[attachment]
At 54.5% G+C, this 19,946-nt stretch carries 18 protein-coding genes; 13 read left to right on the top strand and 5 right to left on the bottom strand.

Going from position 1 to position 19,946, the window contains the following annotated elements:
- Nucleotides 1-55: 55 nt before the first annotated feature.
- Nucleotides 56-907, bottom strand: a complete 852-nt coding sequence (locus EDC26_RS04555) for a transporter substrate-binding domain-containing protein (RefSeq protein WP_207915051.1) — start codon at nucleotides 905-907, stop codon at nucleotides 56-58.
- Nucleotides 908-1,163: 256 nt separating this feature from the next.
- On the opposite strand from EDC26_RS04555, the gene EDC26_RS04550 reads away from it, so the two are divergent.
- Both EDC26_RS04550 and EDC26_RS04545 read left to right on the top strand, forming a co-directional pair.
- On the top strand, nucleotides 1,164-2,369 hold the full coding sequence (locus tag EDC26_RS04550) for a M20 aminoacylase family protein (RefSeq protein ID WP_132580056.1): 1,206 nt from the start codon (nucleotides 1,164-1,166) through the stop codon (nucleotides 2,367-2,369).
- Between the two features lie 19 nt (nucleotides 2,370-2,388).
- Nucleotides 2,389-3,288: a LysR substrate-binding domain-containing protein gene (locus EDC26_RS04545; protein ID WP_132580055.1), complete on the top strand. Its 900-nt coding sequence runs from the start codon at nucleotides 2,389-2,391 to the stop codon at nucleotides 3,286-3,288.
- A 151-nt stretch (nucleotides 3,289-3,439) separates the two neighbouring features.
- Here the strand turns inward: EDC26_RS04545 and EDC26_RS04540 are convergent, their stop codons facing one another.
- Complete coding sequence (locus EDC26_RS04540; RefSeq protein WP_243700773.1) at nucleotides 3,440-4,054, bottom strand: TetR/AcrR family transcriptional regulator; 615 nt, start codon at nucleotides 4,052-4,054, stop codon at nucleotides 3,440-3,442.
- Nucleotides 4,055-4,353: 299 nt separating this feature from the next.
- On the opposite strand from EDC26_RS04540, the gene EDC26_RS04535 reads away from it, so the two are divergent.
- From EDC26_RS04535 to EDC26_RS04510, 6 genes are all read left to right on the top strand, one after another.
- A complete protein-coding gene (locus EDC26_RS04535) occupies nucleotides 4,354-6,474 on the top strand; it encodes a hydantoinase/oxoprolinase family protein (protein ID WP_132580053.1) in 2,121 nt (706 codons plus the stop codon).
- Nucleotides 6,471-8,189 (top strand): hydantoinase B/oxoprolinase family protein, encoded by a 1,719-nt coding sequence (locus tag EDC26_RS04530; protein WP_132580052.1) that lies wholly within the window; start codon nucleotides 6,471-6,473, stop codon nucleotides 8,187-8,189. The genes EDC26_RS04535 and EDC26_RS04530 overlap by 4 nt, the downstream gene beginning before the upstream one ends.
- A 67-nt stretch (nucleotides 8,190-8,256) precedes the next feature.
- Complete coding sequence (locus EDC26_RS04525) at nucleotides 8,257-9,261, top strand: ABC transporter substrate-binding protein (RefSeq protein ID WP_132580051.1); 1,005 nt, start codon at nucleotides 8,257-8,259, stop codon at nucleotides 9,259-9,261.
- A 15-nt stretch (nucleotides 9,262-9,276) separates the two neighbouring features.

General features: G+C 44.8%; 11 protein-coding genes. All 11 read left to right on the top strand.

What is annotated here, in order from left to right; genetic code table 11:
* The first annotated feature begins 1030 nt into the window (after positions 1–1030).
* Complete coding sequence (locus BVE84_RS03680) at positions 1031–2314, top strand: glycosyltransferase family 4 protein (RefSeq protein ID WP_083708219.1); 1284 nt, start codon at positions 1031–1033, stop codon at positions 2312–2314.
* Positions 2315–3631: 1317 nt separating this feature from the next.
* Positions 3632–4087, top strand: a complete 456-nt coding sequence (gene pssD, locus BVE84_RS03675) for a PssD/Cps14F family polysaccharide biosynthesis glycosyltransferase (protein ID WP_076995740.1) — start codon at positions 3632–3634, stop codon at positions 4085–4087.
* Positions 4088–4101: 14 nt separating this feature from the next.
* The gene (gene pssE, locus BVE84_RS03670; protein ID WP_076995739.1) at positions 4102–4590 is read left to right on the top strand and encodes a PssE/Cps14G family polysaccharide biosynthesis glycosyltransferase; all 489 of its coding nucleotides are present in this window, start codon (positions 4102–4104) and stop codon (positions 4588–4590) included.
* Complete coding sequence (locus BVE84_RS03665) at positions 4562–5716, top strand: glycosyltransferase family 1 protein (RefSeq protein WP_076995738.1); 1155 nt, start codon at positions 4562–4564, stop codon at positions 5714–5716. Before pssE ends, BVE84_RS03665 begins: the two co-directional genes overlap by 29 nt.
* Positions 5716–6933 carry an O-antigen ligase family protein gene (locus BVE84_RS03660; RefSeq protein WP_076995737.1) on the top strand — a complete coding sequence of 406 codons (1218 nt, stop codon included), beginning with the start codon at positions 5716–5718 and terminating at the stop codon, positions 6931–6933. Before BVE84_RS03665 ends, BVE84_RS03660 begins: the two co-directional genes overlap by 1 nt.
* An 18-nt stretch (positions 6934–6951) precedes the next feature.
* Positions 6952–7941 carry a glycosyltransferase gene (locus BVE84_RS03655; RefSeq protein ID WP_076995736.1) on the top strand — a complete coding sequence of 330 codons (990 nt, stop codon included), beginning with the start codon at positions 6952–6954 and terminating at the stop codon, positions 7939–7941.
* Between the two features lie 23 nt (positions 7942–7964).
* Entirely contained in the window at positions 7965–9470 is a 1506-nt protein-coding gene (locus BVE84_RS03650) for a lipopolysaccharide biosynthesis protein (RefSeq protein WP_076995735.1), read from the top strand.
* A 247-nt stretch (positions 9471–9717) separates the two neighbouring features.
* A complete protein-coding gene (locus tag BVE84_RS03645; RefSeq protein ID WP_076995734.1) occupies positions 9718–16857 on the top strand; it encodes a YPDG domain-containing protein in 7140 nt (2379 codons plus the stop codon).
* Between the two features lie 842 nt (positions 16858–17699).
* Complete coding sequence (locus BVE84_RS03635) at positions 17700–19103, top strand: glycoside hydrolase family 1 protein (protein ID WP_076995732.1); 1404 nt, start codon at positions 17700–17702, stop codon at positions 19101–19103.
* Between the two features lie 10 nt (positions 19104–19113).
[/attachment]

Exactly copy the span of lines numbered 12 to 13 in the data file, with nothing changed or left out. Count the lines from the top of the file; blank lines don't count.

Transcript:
- Here the strand turns inward: EDC26_RS04545 and EDC26_RS04540 are convergent, their stop codons facing one another.
- Complete coding sequence (locus EDC26_RS04540; RefSeq protein WP_243700773.1) at nucleotides 3,440-4,054, bottom strand: TetR/AcrR family transcriptional regulator; 615 nt, start codon at nucleotides 4,052-4,054, stop codon at nucleotides 3,440-3,442.